For couples wanting to adopt

Bethany for Children & Families handles infant adoptions in Iowa and home studies for those considering international adoption. In Illinois, the agency handles infant and special needs adoptions and foster care licensing. In Iowa, families do not have to be licensed foster-care families in order to adopt.

The first step for singles or couples to adopt is the home study, Solis said. This includes an assessment of the family, background checks, information on their childhood, current life situation (education, job and finances), a physical, reference checks and motivation for adopting. A home visit also occurs to check for safety and space available to care for the infant. “They will need a legal document (given after the assessment) in order to adopt,” she said.

Once the couple is approved, they complete a profile for Bethany and the birth mothers about their interests, hobbies and more. Oftentimes, families make a scrapbook with photos of themselves, any children or pets, vacation pictures and a letter thanking the birth mom for considering them.

Solis said inside the front cover of each profile, Bethany adds a standard profile that includes the perspective adoptive parents’ first names, ages, race, marital status, number of children if they have any, occupation, religion and education.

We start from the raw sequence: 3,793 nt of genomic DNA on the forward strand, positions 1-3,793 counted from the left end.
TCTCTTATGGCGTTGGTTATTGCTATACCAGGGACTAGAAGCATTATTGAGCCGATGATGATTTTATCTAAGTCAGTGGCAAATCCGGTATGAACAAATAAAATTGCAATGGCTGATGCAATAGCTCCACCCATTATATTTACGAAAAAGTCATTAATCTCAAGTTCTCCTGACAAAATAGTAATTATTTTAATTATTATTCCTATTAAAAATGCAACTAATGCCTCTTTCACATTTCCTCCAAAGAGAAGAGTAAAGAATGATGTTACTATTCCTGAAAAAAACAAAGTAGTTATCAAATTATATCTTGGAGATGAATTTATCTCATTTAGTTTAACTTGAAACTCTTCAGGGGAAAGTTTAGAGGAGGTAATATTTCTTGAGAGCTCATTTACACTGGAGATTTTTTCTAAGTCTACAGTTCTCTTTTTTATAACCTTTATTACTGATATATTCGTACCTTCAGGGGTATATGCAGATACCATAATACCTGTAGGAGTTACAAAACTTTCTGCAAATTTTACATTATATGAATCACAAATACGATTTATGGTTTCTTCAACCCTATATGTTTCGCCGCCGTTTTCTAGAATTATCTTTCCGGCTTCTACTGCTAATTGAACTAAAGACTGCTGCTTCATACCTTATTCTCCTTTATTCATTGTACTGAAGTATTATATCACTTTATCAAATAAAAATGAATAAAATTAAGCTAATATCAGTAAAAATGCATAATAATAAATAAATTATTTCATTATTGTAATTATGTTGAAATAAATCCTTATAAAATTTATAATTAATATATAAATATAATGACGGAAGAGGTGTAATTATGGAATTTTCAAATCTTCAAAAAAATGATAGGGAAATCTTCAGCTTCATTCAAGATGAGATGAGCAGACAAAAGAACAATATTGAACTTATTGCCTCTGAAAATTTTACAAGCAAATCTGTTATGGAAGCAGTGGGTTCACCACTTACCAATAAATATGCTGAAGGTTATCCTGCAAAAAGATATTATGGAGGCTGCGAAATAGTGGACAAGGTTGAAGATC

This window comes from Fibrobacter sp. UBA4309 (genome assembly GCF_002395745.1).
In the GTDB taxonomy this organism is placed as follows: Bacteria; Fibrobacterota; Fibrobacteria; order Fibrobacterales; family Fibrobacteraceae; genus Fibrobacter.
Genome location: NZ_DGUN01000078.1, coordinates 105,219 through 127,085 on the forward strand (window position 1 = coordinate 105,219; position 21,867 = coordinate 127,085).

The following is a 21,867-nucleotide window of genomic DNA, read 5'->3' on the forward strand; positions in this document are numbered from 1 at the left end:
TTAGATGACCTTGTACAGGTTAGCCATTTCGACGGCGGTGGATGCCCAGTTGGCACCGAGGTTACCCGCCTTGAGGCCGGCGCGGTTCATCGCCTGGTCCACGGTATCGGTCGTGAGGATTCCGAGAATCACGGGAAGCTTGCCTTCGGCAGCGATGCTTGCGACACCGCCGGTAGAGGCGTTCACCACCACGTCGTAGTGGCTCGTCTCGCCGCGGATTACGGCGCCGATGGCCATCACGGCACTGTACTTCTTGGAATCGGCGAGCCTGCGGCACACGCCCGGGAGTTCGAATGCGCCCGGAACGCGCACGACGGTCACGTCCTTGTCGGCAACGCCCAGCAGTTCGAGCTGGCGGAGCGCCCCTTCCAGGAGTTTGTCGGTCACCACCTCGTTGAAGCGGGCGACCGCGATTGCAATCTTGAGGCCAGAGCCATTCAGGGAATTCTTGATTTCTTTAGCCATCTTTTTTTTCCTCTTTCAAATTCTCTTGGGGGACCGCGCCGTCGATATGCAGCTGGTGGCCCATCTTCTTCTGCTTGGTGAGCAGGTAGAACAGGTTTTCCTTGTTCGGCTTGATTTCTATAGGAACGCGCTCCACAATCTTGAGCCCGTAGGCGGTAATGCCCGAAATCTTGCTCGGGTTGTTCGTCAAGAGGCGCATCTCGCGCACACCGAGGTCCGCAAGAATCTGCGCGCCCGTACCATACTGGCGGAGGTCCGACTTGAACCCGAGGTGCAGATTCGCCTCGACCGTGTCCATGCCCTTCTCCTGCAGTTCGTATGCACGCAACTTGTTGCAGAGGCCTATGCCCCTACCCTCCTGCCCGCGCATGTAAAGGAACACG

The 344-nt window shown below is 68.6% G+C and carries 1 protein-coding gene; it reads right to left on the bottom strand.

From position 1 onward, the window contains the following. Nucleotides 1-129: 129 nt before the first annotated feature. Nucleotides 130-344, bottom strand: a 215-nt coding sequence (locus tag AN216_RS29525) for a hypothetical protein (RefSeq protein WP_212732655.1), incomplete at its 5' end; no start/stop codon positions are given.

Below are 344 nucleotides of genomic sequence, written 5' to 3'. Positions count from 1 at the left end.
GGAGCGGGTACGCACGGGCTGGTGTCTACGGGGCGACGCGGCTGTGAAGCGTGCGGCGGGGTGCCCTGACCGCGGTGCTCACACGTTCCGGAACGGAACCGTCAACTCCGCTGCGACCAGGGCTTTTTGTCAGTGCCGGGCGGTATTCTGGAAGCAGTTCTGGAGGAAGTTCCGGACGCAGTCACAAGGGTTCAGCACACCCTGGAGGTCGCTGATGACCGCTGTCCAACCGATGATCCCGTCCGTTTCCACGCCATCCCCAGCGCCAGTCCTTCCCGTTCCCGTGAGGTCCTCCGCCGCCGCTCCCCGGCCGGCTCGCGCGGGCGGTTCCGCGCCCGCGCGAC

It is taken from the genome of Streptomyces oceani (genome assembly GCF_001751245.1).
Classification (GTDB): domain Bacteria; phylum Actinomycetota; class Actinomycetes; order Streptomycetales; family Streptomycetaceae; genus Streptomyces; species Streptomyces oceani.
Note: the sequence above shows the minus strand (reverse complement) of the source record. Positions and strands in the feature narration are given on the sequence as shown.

Some birth mothers may want their child to be raised in a home of the same religion as hers. Others may look for a home with no other children. Some may connect with a common hobby or pet.

Those looking at adoption through Bethany do have fees. The home study, required by law, is $2,000 for either perspective parents on either side of the Mississippi River. This does not guarantee placement.

There are no other fees until an adoption takes place. At that point, the adoptive family will have a placement fee, post-placement service costs and responsibility for legal fees for the adoption process.

The fees, Solis said, help cover costs for Bethany, a nonprofit organization. It helps pay for counseling, case management and ongoing support for both sides.

“We try to keep adoption affordable,” Solis said. “This isn’t just for the rich,” she noted. Bethany offers interest-free payments and installment options to help the couples.

Solis said the adoption process isn’t always smooth sailing. The birth mom has the right to keep her child. If that happens after she has selected a family, Solis said Bethany is there to support both sides.

Bethany limits the number of prospective adoptive families to 15 families at a time seeking to adopt a child. The waiting process might be a few weeks or several years. It depends on what the birth mom is looking for and how many women choose adoption for their children.

Bethany for Children & Families serves the metro Quad-City area on both sides of the river and some outlying areas. It handles adoptions only in Iowa and Illinois. For those outside the Quad Cities, agencies are available. And there is always the private adoption option through a lawyer, she noted.

For more information about services at Bethany, contact Solis at (563) 327-0186 or Nancy Shaffer at (563) 327-0138 or visit their website at